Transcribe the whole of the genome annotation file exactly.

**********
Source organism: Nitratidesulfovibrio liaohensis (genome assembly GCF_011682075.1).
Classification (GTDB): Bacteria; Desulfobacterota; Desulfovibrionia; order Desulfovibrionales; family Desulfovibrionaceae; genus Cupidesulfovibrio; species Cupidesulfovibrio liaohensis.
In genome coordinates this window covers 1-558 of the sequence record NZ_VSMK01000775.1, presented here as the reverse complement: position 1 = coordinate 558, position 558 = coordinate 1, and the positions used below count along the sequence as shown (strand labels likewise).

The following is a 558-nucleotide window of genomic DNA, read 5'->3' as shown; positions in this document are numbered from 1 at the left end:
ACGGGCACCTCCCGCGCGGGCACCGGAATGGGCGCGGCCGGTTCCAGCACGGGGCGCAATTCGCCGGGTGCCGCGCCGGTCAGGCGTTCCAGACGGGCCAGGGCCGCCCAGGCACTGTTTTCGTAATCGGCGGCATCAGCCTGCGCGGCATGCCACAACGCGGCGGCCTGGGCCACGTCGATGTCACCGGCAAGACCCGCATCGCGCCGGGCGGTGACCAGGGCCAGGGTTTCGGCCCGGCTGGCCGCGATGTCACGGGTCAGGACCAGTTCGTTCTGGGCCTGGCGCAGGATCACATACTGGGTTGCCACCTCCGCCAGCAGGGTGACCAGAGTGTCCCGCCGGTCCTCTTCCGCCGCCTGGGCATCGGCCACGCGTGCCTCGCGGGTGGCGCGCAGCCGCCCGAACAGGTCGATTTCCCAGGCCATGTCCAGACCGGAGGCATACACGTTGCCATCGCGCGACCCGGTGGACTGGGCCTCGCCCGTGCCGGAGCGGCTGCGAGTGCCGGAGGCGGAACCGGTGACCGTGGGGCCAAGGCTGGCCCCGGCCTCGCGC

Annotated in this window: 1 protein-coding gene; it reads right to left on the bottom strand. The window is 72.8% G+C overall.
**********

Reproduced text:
Source organism: Nitratidesulfovibrio liaohensis (genome assembly GCF_011682075.1).
Classification (GTDB): Bacteria; Desulfobacterota; Desulfovibrionia; order Desulfovibrionales; family Desulfovibrionaceae; genus Cupidesulfovibrio; species Cupidesulfovibrio liaohensis.
In genome coordinates this window covers 1-558 of the sequence record NZ_VSMK01000775.1, presented here as the reverse complement: position 1 = coordinate 558, position 558 = coordinate 1, and the positions used below count along the sequence as shown (strand labels likewise).

The following is a 558-nucleotide window of genomic DNA, read 5'->3' as shown; positions in this document are numbered from 1 at the left end:
ACGGGCACCTCCCGCGCGGGCACCGGAATGGGCGCGGCCGGTTCCAGCACGGGGCGCAATTCGCCGGGTGCCGCGCCGGTCAGGCGTTCCAGACGGGCCAGGGCCGCCCAGGCACTGTTTTCGTAATCGGCGGCATCAGCCTGCGCGGCATGCCACAACGCGGCGGCCTGGGCCACGTCGATGTCACCGGCAAGACCCGCATCGCGCCGGGCGGTGACCAGGGCCAGGGTTTCGGCCCGGCTGGCCGCGATGTCACGGGTCAGGACCAGTTCGTTCTGGGCCTGGCGCAGGATCACATACTGGGTTGCCACCTCCGCCAGCAGGGTGACCAGAGTGTCCCGCCGGTCCTCTTCCGCCGCCTGGGCATCGGCCACGCGTGCCTCGCGGGTGGCGCGCAGCCGCCCGAACAGGTCGATTTCCCAGGCCATGTCCAGACCGGAGGCATACACGTTGCCATCGCGCGACCCGGTGGACTGGGCCTCGCCCGTGCCGGAGCGGCTGCGAGTGCCGGAGGCGGAACCGGTGACCGTGGGGCCAAGGCTGGCCCCGGCCTCGCGC

Annotated in this window: 1 protein-coding gene; it reads right to left on the bottom strand. The window is 72.8% G+C overall.